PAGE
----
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Ethics and Clinical Trials in Advanced Cancer Care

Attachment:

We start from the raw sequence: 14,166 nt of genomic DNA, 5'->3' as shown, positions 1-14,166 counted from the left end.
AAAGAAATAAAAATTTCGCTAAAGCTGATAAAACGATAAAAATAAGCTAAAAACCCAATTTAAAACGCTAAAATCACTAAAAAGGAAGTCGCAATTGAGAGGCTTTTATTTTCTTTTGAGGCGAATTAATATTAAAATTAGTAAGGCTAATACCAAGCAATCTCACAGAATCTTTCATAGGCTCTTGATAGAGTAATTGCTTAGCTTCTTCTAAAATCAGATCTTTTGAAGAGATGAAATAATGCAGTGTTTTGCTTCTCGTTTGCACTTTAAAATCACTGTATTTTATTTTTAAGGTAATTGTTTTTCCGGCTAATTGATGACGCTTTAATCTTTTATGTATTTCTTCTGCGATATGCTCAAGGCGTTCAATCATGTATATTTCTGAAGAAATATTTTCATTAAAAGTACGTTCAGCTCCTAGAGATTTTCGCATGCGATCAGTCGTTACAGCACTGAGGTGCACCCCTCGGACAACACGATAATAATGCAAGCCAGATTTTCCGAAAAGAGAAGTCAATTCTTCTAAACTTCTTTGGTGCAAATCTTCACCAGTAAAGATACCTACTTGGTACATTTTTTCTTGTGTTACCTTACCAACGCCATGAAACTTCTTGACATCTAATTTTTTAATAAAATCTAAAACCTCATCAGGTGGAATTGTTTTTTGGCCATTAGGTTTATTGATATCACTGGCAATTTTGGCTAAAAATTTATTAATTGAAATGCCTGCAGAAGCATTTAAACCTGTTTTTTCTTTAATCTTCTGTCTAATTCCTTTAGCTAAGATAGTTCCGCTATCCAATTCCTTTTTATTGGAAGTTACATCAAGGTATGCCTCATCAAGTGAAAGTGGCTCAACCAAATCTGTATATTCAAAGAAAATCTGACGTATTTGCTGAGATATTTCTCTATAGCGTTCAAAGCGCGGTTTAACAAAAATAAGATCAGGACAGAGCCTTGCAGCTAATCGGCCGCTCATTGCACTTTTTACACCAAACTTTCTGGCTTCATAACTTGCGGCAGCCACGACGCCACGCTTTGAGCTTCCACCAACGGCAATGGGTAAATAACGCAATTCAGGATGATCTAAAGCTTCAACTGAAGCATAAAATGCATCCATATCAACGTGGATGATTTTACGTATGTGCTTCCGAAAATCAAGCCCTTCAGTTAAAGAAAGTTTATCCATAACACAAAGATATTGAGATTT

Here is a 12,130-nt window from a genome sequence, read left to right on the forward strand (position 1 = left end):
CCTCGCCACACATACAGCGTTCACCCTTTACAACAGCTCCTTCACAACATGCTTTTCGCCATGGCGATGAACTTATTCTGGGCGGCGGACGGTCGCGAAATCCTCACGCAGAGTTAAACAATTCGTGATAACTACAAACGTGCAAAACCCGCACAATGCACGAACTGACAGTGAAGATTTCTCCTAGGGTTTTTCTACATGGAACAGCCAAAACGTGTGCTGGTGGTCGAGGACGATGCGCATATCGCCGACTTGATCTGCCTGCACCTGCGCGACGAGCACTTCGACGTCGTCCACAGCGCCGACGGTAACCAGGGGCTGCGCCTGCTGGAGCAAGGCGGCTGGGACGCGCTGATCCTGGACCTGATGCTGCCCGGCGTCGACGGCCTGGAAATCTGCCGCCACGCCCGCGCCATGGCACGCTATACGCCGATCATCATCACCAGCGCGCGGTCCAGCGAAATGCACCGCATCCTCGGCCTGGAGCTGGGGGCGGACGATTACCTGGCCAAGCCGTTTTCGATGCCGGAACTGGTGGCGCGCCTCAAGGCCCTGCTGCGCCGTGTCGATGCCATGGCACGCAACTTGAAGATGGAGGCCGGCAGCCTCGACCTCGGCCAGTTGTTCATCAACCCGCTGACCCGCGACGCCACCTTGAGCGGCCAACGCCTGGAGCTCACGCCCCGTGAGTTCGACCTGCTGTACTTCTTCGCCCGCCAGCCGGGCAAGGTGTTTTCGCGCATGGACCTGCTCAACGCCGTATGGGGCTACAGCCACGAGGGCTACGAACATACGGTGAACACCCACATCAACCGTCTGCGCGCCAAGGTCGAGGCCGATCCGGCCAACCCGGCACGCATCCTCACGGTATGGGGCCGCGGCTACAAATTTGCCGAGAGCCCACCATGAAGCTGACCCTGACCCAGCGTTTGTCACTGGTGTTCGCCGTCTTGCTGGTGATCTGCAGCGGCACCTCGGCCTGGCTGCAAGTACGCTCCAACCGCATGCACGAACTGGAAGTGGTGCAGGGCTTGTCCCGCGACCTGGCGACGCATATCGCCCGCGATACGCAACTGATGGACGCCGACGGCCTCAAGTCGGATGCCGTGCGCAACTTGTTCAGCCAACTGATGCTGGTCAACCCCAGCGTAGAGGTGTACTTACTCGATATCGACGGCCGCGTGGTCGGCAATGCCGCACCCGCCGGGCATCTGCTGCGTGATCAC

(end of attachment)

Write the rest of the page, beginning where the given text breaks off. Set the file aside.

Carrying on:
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This revised grant application seeks to study, and address, the ethical dilemmas created by the participation of advanced cancer patients as research subjects in phase I trials of experimental agents. The ethical principles that provide the framework for study in this application are those principles that must guide all forms of clinical research. However, in the case of phase I cancer trials, these principles create particularly challenging dilemmas because of the perceived potential vulnerability of a terminally-ill patient population involved as research subjects, the very low likelihood of measurable clinical benefit achieved by phase I trial participation, and the available survey and interview research data regarding outcomes, i.e., understanding, of several crucial elements of the informed consent process for these trials. While participation in phase I trials remains a medically and socially acceptable alternative for many advanced cancer patients, these dilemmas lead to significant obstacles that prevent an ideal environment of effective communication and decision making among potential research subjects and the involved physician-investigators. Thus, the following dilemmas, phrased as questions, will become the specific research focus of this continuation application: Are patients being used as a means to an end without their full consent and understanding? Are subjects being inadvertently deceived by their own overwhelming desires for therapeutic benefits, their lack of acceptance of a terminal prognosis and poor communication with the involved phase I investigators? Can interventions improve these subjects understanding of key elements of the informed consent process for phase I trials? The research approach to these questions will incorporate both the recognition of the ethical importance of advanced cancer patients'understanding of their (life-ending) disease and their alternatives to research participation. This application will build upon the principal investigator's prior efforts in studying these difficult issues, employing a variety of descriptive, validated, and intervention research methods to improve our understanding of how best to provide meaningful information about treatment choices and clinical research opportunities to those with advanced cancer.

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